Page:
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ORIGINAL RESEARCH article

Front. Environ. Sci., 24 February 2021 | https://doi.org/10.3389/fenvs.2021.579127

Microplastics in Marine and Estuarine Species From the Coast of Portugal

  • 1MARE—Marine and Environmental Sciences Centre, NOVA School of Science and Technology, NOVA University, Lisbon, Portugal
  • 2University of Coimbra, MARE–Marine and Environmental Sciences Centre, Department of Life Sciences, Coimbra, Portugal

Microplastics (MP) have been confirmed as emerging pollutants in the marine environment due to their ubiquity, bioavailability, persistence and potential toxicity. This study contributes with valuable data regarding the abundance and characteristics of the MP found in five species collected from Portugal. The mussel Mytilus galloprovincialis (n = 140) was collected from the Tagus estuary and Porto Covo coastal area, the peppery furrow shell Scrobicularia plana (n = 140) and the polychaete Marphysa sanguinea (n = 30) both from the Sado estuary, and Trachurus trachurus (n = 82) and Scomber colias (n = 82) fished off Figueira da Foz and Sesimbra. Soft tissues of all individuals were digested using a KOH (10%) solution, which allowed the extraction of MP. All studied species presented MP. In a total of 502 MP observed from all samples, 80% were fibers and 20% were fragments, with a size range of 73 μm–4,680 μm and blue was the most common color recorded (46%). The frequency of occurrence of MP was higher in T. trachurus (70%) and lowest in M. sanguinea (17%). MP abundance ranged from 0.30 ± 0.63 MP. ind−1 in S. plana, to 2.46 ± 4.12 MP. ind−1 in S. colias. No significant correlation was found between the individual biometric parameters and total MP, fibers and fragments ingested by each species. The FTIR analysis revealed that polyester and polyethylene were the most common polymers present. These results can be used as a reference for future studies regarding the use of indicator species for monitoring MP pollution in the coast of Portugal.

Highlights

• Microplastics were recorded in Mytilus galloprovincialis, Scrobicularia plana, Marphysa sanguinea, Trachurus trachurus and Scomber colias from Portugal;

S. plana presented the lowest quantities of ingested MP;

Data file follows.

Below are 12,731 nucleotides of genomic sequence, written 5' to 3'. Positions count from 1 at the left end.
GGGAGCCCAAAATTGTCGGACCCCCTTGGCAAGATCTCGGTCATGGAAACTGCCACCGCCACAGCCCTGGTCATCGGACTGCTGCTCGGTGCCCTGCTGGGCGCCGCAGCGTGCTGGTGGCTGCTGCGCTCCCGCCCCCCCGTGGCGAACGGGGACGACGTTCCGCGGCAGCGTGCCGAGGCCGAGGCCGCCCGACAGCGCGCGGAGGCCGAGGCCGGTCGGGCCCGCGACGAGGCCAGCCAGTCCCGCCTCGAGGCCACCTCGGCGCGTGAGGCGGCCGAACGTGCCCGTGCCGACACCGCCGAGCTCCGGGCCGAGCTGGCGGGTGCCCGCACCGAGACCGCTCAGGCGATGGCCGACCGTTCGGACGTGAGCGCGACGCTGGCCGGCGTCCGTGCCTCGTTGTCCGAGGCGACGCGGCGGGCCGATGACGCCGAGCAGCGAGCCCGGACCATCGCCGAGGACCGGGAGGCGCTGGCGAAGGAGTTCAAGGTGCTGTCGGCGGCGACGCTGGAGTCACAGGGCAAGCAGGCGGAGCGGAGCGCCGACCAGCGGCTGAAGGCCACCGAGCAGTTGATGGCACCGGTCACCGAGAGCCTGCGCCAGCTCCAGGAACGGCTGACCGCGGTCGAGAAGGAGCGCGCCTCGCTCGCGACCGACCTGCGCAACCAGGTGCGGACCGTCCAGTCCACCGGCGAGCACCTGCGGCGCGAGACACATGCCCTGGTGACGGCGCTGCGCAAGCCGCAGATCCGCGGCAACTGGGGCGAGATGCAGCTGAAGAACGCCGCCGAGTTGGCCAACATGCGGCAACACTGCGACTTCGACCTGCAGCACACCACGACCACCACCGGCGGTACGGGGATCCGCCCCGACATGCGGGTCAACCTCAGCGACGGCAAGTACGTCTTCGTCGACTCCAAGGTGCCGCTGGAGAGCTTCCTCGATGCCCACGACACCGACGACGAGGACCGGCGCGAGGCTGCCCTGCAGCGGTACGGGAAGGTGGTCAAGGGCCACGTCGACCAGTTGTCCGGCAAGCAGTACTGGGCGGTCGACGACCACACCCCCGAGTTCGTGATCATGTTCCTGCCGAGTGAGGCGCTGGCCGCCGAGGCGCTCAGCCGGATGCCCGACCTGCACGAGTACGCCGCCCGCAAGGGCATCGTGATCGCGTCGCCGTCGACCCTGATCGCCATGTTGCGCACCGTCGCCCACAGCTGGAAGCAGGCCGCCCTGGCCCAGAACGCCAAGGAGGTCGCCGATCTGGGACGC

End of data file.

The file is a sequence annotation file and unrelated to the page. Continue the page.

T. trachurus presented the highest percentage of individuals contaminated with MP;

• Fibers were the most common MP in mussels, peppery furrow shell and fish, accounting for approximately 80%;

• In the polychaete M. sanguinea, plastic fragments were dominant (83%);

• Blue microplastics were dominant over other detected colors.

Introduction

Plastic production and consumption have been increasing since the 1950s (GESAMP, 2016), which completely changed the profile of the waste produced (Sheavly, 2005) and leads to plastic accumulation in the environment. In 2015, the global plastic production was 322 million tons (GESAMP, 2016), including high levels of production of specific polymers such as polyethylene (PE) and polypropylene (PP) (PlasticsEurope, 2018), which coincides with the two most common polymers found in marine debris (Erni-Cassola et al., 2017). It is estimated that 80% of marine litter is composed by plastics and that about 5–13 million metric tons of plastic end up in the oceans each year (Jambeck et al., 2015). It is also estimated that there are more than five trillion plastic pieces floating in the oceans, weighing over 250,000 tons (Eriksen et al., 2014). Due to their properties, plastics can last up to hundreds of years in the environment (Thompson and Moore, 2009). Microplastics (MP) are defined as any plastic particle with less than 5 mm in size (Arthur et al., 2009) and can be classified as primary or secondary, according to their source. Primary MP can be found in cosmetic and personal healthcare products, such as exfoliants (Godoy et al., 2019) and tooth pastes (UNEP, 2016), house cleaning products (Napper et al., 2015) and in the form of virgin or recycled plastic pellets used as raw material for production (Browne et al., 2011). Secondary MP are a result of the fragmentation and degradation of larger plastic debris on land or sea (GESAMP and Kershaw, 2016), which can be induced by factors such as light (and ultraviolet light), higher temperatures, availability of oxygen and mechanical actions and also by biological interactions (Veiga et al., 2016). These MP include fibers from synthetic fabrics that can be released during laundering, in which a single piece of clothing can release up to 1900 fibers per wash (De Falco et al., 2019). More recently, Frias and Nash (2019) proposed a new definition for MP: “Microplastics are any synthetic solid particle or polymeric matrix, with regular or irregular shape and with size ranging from 1 μm to 5 mm, of either primary or secondary manufacturing origin, which are insoluble in water.